Separate/Together – Tip gets off a quick verse about unity over an airy carefree melodic instrumental. Lyrically and musically, if “Crew” were yin, this record would be its yang.

What Really Goes On – I haven’t mentioned it up to this point, but Tip’s rhymes on BRL have been razor sharp, and he continues on that path with his final solo joint of the evening. Tip plays the builder and destroyer as he completely annihilates his dope mid-tempo backdrop (I love the seductive horn loop laced throughout the track). My only qualm with this record is the heavy censoring. I mean, did they really need to censor “hell”?

Word Play – Tip, Phife and Cons take turns calling out a word, then spend the rest of the bar giving the definition of said word/phrase, all over an extra creamy instrumental. This is definitely one of my favorite tracks on BRL.

Stressed Out – The final song of the night was also the second single released from BRL. Tip and Cons use this one to discuss the stresses of life that attempt to “take you off the right path” over a cute crispy clean instrumental that becomes pretty, once Faith Evan’s beautiful vocals bless the hook and adlibs. The single/video version of this song includes a completely different second verse than the album version, replacing Consequence’s verse with a Phife verse. This one always felt a bit contrived and is easily my least favorite joint on BRL.

On the same Jay-Z record that Nas infamously (and accurately) stated that Eminem murdered him on his own shit (see “Renegade”), he asked a profound question that I’d like to pose to those who shit on Beats, Rhymes And Life: “Do you fools listen to music or do you just skim through it?”

I’ll admit, the two singles released from BRL (“1nce Again” and “Stressed Out”) had commercial sensibilities and sounded more designed to please the ear of the casual hip-hop fan than the dedicated ones. But if you go beneath the surface of the poppish music and r&b vocals on the singles, you’ll find an abundance of quality music on BRL. Lyrically, Q-Tip is as sharp as he would ever be, while Phife still had witty bars left in his arsenal, and the addition of Consequence (who proves to be a formidable emcee) serves as the perfect bridge between Kamaal’s philosophical approach and the battle focused Phife Dawg. With the presence of J-Dilla on the production end, the music on BRL sounds mildly more progressive than what the listener was accustomed to hearing from Tribe, but they still maintain their jazzy hip-hop integrity within the new clean and sheen sound. Yes, the popping drums get a little repetitive and BRL may not be as groundbreaking or a hip-hop landmark like The Low End Theory or Midnight Marauders, but it’s still a great album in its own right, from one of the greatest groups to ever do it.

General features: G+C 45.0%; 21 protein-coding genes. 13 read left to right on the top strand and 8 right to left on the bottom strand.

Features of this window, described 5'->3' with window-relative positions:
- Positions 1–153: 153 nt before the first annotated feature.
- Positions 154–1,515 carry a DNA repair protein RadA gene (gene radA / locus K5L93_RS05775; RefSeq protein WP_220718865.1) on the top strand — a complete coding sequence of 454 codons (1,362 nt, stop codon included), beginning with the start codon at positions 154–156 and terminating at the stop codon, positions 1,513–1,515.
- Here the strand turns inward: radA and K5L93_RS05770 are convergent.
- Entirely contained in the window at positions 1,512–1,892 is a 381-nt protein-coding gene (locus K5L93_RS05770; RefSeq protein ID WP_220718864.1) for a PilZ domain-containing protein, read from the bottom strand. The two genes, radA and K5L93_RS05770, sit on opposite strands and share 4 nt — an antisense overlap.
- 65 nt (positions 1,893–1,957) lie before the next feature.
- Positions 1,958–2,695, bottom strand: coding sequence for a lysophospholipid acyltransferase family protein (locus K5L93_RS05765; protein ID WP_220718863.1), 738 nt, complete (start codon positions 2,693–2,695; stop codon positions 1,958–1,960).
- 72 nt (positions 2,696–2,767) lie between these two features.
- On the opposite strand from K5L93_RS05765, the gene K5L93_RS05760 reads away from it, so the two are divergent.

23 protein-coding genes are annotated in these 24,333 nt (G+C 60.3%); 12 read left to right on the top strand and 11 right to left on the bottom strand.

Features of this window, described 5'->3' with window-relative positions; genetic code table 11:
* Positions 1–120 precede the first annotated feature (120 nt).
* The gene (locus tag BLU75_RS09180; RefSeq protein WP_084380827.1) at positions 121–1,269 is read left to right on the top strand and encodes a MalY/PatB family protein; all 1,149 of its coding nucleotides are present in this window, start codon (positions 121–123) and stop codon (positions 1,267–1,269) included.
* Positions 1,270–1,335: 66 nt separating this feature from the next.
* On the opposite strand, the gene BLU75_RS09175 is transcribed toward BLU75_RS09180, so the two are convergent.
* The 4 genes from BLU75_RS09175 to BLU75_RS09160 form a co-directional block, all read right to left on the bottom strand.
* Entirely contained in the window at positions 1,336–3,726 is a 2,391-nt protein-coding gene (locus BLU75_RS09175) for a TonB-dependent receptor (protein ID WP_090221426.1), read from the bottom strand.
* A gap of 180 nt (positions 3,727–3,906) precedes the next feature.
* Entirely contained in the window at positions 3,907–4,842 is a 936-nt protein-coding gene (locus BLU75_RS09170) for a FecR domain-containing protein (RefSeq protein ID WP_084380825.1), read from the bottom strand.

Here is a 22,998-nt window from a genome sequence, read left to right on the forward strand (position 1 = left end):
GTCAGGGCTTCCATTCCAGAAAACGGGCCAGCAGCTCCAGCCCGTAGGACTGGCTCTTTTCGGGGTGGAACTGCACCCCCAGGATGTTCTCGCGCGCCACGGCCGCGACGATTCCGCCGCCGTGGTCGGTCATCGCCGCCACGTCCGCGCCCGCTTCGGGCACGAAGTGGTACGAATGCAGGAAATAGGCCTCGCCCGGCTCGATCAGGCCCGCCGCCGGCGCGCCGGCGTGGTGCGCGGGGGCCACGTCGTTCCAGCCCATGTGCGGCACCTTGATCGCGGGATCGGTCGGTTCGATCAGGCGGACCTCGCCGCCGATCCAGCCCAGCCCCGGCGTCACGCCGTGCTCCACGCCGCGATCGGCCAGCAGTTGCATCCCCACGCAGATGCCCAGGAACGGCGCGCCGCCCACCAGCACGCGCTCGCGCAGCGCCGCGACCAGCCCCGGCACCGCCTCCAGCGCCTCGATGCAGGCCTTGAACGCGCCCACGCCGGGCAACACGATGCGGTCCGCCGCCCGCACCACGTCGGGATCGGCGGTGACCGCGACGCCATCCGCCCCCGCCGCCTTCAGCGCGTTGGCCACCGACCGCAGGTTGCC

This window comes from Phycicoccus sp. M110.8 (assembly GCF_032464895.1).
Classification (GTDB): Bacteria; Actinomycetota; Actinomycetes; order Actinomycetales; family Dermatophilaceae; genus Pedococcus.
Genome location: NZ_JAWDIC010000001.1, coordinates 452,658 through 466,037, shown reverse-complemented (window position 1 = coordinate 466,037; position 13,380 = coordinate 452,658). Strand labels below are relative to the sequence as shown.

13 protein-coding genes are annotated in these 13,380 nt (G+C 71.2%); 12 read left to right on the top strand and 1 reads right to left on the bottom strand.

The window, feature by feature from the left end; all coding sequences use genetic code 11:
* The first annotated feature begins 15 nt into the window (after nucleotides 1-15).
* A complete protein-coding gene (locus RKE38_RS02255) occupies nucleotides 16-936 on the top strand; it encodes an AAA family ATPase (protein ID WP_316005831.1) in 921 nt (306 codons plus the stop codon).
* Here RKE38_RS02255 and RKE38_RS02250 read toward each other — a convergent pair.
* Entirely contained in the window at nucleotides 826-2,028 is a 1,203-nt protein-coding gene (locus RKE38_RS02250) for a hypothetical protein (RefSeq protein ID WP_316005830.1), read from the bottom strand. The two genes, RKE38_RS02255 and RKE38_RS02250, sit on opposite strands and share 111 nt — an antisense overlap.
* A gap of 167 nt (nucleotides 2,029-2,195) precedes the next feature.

Living with BRL these past few weeks has been bittersweet, as it marks the start of the ending for my favorite hip-hop group of all time. Tribe would release two more group albums, but unfortunately, due to house fires, squabbling amongst group members and ultimately, death, neither project felt like a complete A Tribe Called Quest album. Maybe the crumbling city and chaotic scene behind the weary electronic tour guide struggling to plant the ATCQ flag in the ground on the album cover was foreshadowing the group’s fate.


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11 Responses to A Tribe Called Quest – Beats, Rhymes And Life (July 30, 1996)

  1. Anthony says:

    Without even reading this post…

    Can easily say as a Tribe fan this was the decline of ATCQ…

    More to follow when I have time

  2. kostyle112 says:

    After reading these 96′ hip hop album reviews, it really feels like this was the year of “out with the old and in with the new.” BRL was an awesome transition for ATCQ, but it felt like they were beginning to conform to hip hop instead of pioneering it. Great album, although at first I was offended by the addition of Consequence. I would have preferred more Phife appearances, but I’ll assume the uncertainty of Phife’s presence in the studio most likely lead to the addition of Consequence.

    • Anthony says: